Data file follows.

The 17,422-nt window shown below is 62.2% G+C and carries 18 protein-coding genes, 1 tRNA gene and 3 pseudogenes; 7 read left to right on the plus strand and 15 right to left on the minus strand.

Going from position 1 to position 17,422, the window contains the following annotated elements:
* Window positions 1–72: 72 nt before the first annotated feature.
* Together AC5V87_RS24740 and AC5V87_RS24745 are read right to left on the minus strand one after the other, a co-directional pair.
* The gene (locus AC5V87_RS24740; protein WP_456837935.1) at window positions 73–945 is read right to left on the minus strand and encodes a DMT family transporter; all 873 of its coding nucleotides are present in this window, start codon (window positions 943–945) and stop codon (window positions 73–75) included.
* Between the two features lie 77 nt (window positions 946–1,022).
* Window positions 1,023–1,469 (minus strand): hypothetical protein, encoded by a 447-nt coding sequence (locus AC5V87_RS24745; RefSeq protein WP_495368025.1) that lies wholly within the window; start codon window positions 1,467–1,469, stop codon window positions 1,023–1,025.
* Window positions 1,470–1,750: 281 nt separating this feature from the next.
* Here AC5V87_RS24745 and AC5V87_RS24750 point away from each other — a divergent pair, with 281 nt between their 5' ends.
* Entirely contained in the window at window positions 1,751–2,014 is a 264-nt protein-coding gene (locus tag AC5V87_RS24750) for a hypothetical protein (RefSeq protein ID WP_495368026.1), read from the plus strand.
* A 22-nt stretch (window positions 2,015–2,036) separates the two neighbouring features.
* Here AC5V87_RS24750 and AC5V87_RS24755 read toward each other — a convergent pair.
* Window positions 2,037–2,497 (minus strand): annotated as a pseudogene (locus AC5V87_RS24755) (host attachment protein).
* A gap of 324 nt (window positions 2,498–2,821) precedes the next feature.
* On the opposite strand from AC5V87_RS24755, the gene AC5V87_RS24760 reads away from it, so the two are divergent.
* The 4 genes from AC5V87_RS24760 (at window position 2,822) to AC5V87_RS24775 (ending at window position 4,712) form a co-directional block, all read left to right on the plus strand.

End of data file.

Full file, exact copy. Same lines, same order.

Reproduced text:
The 17,422-nt window shown below is 62.2% G+C and carries 18 protein-coding genes, 1 tRNA gene and 3 pseudogenes; 7 read left to right on the plus strand and 15 right to left on the minus strand.

Going from position 1 to position 17,422, the window contains the following annotated elements:
* Window positions 1–72: 72 nt before the first annotated feature.
* Together AC5V87_RS24740 and AC5V87_RS24745 are read right to left on the minus strand one after the other, a co-directional pair.
* The gene (locus AC5V87_RS24740; protein WP_456837935.1) at window positions 73–945 is read right to left on the minus strand and encodes a DMT family transporter; all 873 of its coding nucleotides are present in this window, start codon (window positions 943–945) and stop codon (window positions 73–75) included.
* Between the two features lie 77 nt (window positions 946–1,022).
* Window positions 1,023–1,469 (minus strand): hypothetical protein, encoded by a 447-nt coding sequence (locus AC5V87_RS24745; RefSeq protein WP_495368025.1) that lies wholly within the window; start codon window positions 1,467–1,469, stop codon window positions 1,023–1,025.
* Window positions 1,470–1,750: 281 nt separating this feature from the next.
* Here AC5V87_RS24745 and AC5V87_RS24750 point away from each other — a divergent pair, with 281 nt between their 5' ends.
* Entirely contained in the window at window positions 1,751–2,014 is a 264-nt protein-coding gene (locus tag AC5V87_RS24750) for a hypothetical protein (RefSeq protein ID WP_495368026.1), read from the plus strand.
* A 22-nt stretch (window positions 2,015–2,036) separates the two neighbouring features.
* Here AC5V87_RS24750 and AC5V87_RS24755 read toward each other — a convergent pair.
* Window positions 2,037–2,497 (minus strand): annotated as a pseudogene (locus AC5V87_RS24755) (host attachment protein).
* A gap of 324 nt (window positions 2,498–2,821) precedes the next feature.
* On the opposite strand from AC5V87_RS24755, the gene AC5V87_RS24760 reads away from it, so the two are divergent.
* The 4 genes from AC5V87_RS24760 (at window position 2,822) to AC5V87_RS24775 (ending at window position 4,712) form a co-directional block, all read left to right on the plus strand.